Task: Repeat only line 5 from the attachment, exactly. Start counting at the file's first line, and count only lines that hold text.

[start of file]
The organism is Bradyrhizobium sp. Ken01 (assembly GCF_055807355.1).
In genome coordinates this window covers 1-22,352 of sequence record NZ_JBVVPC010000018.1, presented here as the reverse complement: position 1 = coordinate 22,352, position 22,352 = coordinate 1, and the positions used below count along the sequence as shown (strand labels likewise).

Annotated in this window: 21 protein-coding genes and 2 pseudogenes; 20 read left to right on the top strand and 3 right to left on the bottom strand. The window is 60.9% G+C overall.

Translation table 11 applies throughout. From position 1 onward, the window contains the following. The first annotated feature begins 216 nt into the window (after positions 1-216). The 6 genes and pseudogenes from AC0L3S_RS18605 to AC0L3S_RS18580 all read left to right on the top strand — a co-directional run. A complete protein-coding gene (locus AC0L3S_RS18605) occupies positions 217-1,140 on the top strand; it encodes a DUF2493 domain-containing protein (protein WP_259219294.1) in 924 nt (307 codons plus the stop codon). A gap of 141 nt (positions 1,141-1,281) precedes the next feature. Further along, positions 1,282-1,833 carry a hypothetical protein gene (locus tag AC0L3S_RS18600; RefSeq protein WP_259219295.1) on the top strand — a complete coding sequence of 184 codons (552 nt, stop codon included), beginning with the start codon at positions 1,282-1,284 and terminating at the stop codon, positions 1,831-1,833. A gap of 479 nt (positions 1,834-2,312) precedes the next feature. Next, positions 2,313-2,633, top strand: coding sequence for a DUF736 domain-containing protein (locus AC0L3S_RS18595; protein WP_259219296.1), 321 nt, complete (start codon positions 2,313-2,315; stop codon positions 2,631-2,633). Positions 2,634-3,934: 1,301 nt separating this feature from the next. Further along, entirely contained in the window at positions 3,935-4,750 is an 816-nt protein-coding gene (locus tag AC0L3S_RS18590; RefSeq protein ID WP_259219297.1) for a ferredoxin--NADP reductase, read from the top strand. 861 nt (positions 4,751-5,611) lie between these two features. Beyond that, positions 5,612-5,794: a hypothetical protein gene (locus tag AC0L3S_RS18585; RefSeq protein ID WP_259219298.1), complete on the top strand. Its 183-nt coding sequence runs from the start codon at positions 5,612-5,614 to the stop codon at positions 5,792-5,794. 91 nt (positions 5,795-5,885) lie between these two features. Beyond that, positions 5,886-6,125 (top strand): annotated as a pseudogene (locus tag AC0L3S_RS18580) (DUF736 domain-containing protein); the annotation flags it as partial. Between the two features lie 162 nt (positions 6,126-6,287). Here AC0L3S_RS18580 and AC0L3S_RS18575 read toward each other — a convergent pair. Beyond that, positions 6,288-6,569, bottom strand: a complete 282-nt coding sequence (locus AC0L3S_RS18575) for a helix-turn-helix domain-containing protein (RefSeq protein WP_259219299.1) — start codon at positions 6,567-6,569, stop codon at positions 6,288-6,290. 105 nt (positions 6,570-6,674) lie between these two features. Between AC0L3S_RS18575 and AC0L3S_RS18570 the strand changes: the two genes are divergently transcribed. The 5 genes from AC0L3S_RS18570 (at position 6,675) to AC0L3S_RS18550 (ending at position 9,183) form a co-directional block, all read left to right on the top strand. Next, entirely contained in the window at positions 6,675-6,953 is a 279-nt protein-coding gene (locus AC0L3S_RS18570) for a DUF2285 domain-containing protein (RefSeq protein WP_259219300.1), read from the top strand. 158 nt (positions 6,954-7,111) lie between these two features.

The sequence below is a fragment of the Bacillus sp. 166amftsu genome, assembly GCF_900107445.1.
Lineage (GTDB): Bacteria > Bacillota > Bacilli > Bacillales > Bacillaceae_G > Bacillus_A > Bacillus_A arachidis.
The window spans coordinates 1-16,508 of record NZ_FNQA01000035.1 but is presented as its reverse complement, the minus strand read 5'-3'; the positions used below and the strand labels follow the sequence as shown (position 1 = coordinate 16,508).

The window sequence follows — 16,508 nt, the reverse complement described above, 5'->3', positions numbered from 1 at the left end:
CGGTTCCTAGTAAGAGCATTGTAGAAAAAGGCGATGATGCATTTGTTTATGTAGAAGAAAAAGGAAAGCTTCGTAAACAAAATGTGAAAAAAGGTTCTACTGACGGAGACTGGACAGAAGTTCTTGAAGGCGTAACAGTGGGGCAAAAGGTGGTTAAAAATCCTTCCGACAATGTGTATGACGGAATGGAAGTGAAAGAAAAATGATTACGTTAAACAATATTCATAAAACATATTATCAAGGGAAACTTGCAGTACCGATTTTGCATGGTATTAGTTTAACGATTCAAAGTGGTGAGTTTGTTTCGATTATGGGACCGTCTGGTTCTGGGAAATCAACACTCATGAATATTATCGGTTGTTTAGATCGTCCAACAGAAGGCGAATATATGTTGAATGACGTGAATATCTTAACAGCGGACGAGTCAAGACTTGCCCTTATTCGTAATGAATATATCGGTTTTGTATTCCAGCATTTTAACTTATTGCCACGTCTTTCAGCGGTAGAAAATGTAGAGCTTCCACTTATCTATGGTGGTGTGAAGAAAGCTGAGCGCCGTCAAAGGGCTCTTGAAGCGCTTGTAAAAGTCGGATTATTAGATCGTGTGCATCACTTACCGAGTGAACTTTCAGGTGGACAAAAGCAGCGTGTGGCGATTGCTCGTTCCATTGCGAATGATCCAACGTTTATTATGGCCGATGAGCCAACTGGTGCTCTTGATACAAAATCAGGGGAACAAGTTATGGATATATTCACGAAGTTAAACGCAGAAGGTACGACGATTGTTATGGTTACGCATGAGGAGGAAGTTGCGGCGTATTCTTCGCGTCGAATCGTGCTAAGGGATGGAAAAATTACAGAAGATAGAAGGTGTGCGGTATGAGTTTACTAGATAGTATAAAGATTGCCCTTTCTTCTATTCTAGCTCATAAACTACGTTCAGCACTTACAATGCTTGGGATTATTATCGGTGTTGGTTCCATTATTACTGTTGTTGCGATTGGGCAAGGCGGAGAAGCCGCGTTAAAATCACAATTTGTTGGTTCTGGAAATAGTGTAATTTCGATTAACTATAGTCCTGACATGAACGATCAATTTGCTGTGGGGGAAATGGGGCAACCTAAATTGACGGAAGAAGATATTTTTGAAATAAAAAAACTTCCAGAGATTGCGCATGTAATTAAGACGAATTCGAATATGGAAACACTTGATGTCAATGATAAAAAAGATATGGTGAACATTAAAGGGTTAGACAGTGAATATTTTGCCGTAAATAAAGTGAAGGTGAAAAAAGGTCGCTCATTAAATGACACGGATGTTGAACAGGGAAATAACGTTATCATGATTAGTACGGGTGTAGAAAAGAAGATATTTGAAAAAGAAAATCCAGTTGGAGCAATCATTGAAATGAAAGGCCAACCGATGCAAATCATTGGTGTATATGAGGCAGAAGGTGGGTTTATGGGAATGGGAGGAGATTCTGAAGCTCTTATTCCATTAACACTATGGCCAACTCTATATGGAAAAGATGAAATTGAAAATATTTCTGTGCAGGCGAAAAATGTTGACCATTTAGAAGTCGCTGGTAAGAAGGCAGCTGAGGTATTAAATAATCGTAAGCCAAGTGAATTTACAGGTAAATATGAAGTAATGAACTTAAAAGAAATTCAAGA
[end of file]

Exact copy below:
The sequence below is a fragment of the Bacillus sp. 166amftsu genome, assembly GCF_900107445.1.